Sierra “CeCe” Brown. CeCe is a senior at Oshkosh West High School. Not only is she a rock star student who volunteers her time to a number of community initiatives, but she also is the President of a newly-formed student group called STRIDE, Students Teaching Racial Inclusion, Diversity and Equity. CeCe spoke at our first fundraising dinner and she brought the house down. She will be attending UWO this Fall. I consider it a coup that we were able to keep her in our community. Remember her name, she is a force to be reckoned with. She’s going to do big things.

    Pastor Alfred George. Pastor George is senior pastor of Victory Valley Fellowship church in Oshkosh. He is a talented teacher and preacher who I see living out his faith in a truly authentic way. Like many churches, his small church has gone through a number of iterations, and his message and faith have remained consistent. I don’t attend his church, but I see the fruits of his work, and I his ministry because he truly a man’s after God’s own heart. From the outside looking in, he’s the real deal.

    What’s the biggest stumbling block in Oshkosh to turning the corner on our racial disparities?  The biggest stumbling block in the community is trying to help our leadership to understand that it’s low Racial Literacy is detrimental and hurts everyone. Our inability to create and execute policies and practices that will attract a diverse population hinders our ability to attract and to retain entrepreneurial millennials of all races. Our relevance heavily relies upon our ability to stop pretending like we don’t see color.

    What are the top three priorities at this point in your life? I am excited about taking the work of Fit Oshkosh into the corporate sector through a new product I have been recently qualified to administer, to more collaborations across the Country with like-minded organizations, to securing more financial support for Fit that will  allow us to recruit more paid employees, to promoting and producing my radio show and to self-publishing and writing my second book.

    What made you produce and host a local radio show entitled Real Gospel Radio Oshkosh 101.9?  The radio show was birth out of my love for gospel music, and my frustration with the Church, capital “C”. I don’t see the Church playing a real role in the social justice movement, and I’m trying to find my spirituality in that silence. It’s my opinion that the Jesus I read about in the Bible would have a problem with the racial climate in our Country and in our churches, and would expect his people to be on the front lines fighting against it. Today’s church isn’t even in the fight. As a Christian and unapologetic Social Justice Advocate, I am struggling to find my footing in organized religion. As a result, my church experience has fallen flat. I used to be a church leader. Now, I am a reluctant attender.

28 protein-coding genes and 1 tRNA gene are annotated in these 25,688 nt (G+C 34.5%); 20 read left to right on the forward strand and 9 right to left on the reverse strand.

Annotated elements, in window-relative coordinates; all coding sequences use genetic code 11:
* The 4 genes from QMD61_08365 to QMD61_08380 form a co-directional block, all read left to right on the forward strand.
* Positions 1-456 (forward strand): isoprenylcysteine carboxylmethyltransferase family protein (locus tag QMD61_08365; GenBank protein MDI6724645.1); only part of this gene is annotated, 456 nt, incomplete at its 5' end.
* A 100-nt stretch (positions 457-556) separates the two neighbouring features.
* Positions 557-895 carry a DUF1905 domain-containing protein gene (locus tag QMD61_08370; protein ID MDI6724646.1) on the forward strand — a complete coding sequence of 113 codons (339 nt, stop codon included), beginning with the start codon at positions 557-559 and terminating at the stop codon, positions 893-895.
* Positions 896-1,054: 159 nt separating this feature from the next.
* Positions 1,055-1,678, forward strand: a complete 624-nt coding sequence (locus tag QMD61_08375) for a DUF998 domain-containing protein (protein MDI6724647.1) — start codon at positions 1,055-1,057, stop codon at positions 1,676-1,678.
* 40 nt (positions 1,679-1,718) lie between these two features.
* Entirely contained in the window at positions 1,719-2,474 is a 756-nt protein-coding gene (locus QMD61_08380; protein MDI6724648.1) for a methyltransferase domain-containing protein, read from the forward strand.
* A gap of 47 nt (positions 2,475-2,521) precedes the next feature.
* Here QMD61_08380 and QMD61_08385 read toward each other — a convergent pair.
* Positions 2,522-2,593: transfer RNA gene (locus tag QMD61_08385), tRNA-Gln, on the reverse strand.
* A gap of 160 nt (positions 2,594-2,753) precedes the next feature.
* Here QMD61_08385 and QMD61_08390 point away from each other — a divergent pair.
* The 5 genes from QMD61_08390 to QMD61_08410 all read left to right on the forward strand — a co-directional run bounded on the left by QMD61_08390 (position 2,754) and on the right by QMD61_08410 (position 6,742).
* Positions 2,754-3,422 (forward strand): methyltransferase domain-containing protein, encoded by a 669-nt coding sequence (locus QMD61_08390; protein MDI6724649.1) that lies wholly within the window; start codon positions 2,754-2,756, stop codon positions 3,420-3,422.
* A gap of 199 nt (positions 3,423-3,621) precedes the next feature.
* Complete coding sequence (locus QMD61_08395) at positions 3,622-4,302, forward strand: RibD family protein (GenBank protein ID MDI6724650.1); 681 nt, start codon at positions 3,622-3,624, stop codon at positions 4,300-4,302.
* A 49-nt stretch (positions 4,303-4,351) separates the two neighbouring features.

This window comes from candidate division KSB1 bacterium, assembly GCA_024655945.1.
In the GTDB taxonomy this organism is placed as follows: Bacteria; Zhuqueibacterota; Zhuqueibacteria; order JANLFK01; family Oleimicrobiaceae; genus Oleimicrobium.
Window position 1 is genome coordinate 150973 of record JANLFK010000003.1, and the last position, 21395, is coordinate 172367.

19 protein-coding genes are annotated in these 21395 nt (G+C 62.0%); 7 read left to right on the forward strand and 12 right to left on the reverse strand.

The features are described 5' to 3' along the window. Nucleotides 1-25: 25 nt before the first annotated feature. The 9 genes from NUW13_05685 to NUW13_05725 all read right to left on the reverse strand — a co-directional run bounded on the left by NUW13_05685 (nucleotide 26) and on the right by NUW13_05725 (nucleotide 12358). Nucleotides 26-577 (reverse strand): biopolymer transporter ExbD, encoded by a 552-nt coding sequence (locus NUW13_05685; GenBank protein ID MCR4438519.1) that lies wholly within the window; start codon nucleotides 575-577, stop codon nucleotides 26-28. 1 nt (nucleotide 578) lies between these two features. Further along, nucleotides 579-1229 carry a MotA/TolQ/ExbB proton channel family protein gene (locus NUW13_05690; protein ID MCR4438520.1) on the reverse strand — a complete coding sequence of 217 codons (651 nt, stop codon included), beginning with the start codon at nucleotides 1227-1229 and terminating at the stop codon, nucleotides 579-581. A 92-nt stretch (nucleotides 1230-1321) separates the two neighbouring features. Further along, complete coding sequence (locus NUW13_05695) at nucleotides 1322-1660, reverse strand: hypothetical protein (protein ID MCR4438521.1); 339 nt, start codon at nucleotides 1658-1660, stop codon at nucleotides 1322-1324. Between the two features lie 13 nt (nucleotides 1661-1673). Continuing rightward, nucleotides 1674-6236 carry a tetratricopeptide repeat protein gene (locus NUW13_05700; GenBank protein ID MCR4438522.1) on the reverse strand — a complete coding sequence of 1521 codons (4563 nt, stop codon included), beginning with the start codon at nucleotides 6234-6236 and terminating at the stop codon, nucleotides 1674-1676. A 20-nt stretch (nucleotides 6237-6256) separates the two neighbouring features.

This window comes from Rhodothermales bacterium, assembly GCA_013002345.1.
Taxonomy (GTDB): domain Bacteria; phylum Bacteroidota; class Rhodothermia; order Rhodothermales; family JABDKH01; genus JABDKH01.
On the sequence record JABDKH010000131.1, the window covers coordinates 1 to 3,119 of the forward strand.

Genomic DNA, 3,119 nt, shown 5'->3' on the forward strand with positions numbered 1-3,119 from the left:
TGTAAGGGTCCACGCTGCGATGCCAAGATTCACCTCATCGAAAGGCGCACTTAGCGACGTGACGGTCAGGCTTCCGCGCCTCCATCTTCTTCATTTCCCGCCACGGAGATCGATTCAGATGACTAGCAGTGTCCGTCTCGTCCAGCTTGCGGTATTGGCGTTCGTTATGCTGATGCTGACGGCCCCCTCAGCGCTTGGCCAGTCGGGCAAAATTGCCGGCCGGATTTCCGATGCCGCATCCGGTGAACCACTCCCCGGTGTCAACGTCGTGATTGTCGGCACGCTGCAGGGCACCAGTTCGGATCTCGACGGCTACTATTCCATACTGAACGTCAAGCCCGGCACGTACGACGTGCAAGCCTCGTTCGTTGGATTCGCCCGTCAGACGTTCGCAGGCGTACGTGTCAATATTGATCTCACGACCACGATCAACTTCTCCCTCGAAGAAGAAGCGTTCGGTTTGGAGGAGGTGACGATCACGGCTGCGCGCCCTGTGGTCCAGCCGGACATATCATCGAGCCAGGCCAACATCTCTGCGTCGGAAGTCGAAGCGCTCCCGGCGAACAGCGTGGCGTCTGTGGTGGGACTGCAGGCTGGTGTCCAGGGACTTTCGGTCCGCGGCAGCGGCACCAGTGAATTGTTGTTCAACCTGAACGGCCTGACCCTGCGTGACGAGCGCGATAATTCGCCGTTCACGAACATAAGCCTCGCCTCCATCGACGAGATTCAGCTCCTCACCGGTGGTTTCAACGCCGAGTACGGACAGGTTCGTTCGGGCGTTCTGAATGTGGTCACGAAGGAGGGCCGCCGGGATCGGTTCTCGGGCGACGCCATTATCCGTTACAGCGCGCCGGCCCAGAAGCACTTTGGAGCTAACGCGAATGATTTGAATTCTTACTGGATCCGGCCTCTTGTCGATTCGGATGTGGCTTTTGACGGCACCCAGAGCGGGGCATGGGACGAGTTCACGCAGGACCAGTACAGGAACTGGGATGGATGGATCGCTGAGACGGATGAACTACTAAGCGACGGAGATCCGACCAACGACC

In later Summer, a friend, Pastor Kim Krogstad, and I were talking about my frustration. She asked me an important question: “How are you feeding your spirit in the meantime?” As a former vocalist and wanna-be acoustic guitarist, music has always been true. It doesn’t lie. It doesn’t distort. Music has always been the truth. Even in those times in my life where I have felt furthest from God, I could always experience Him through music. The radio show idea was birth in that moment and because it’s the only radio show in Oshkosh showcasing Black artists exclusively, it serves two purposes: diverse programming and ministry. It’s a win-win.

    Name your top three movies of all time and why. Purple Rain because I am a Prince fanatic and the music in it is legendary. A Time to Kill for two reasons: Sam Jackson and Kevin Spacey, and Match Point because it is a sexy and disturbing drama, and I am attracted to small below-the-radar films.

    Why is Racial literacy important to you? Increasing Racial Literacy is important to me because I have beautiful Black men in my life: two adult sons and a 3-year-old grandson. It is imperative for me to help create a space where they can be successful.

    Your favorite album of 2016? The WOW 2016 has been on rotation in my car. It’s packed with some of my favorite gospel tracks.

    Who would you rather hang out with: Oprah or Michelle Obama? Michelle Obama hands down. It’s impossible not to appreciate Oprah, but Michelle is everything. I want to be her when I grow up.

    What is your New Year’s resolution for 2017? I have never made a resolution. I won’t make one this year either.